Did you know that, up until yesterday, Microsoft and Google were involved in at least 20 different patent lawsuits against each other? Well they were. And now they're not.
According to multiple news organizations including the BBC, Endgaget, and Bloomberg Business, Google and Microsoft have come to an agreement that will end their current conflicts over patents and allow them to work together on technology development. The agreement, described in a brief joint statement made by the two companies, ends lawsuits that were currently pending in the United States and Germany.
The lawsuits began in 2010, but became much more heated due to Google's purchase of Motorola Mobility in 2011 for more than $12 billion. The purchase got Google a large number of mobile phone and information network patents, over which they sued Microsoft for infringement. Microsoft later sued Google over text messaging methods and Motorola's failure to license video compression and wireless tech from Microsoft.
It says something about the speed of change in the technology industry that companies that were fighting tooth and nail over intellectual property just five years ago now find the landscape changed enough that such lawsuits are not in their or anyone else's interests. Where, in 2010, Microsoft was still jockeying for position as the dominant force in desktop and trying to get people to buy its phones, it now just wants its apps and software on as many devices as possible, and can best do this via cooperation.
Additionally, Google is in a more dominant position than it was previously, and can better compete via open source software and cooperation against more proprietary-focused companies like Apple and Facebook.
The two tech giants, along with several other companies, have already been working together on a few things, like a universal video format, as we have previously reported. It may be that a lot of these large tech companies are looking for common ground on which they can agree to compete while not wasting their time bickering over that common ground. Like race car drives all agreeing to use the same track for a race, it's logical that they also agree to keep the track in great condition.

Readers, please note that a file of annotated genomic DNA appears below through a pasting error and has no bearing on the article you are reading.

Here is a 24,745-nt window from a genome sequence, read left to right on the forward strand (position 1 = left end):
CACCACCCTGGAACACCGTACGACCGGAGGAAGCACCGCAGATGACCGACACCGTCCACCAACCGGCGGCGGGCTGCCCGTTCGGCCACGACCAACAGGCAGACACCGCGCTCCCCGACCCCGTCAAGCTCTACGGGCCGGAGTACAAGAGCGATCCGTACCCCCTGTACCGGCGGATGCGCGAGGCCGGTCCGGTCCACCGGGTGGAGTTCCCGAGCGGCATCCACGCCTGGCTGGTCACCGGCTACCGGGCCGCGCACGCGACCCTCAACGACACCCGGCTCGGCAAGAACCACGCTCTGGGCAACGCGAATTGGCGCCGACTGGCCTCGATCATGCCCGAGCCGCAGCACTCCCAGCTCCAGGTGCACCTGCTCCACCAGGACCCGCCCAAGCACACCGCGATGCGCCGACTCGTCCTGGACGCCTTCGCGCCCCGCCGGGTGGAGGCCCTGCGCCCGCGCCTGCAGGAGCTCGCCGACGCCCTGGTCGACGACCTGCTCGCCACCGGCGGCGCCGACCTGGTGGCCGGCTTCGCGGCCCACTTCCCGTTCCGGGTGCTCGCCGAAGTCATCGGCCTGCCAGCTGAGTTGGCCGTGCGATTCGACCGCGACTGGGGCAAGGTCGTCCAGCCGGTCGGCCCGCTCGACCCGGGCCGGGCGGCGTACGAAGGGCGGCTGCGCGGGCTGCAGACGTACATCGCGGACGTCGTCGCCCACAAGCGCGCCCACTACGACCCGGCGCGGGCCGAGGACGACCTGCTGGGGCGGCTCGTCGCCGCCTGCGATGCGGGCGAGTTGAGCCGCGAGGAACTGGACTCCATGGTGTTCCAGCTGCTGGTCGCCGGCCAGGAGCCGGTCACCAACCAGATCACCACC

These lawsuits were originally undertaken in an atmosphere of "patent trolling," where companies large and small would acquire the rights to software patents that were often so vague that they allowed the owner to sue other companies for specious claims of infringement. The lawsuits are often baseless, and are used to try to get another company to pay to settle or license a patent rather than actually protect the patent holder's rights.
The growing number of patent sharing agreements between companies may be a sign that the age of patent trolling is coming to an end, or at least on a downward trajectory.
This deal follows Samsung and Apple similarly burying the hatchet over a long-term patent disputes that had roiled courts in Europe for years.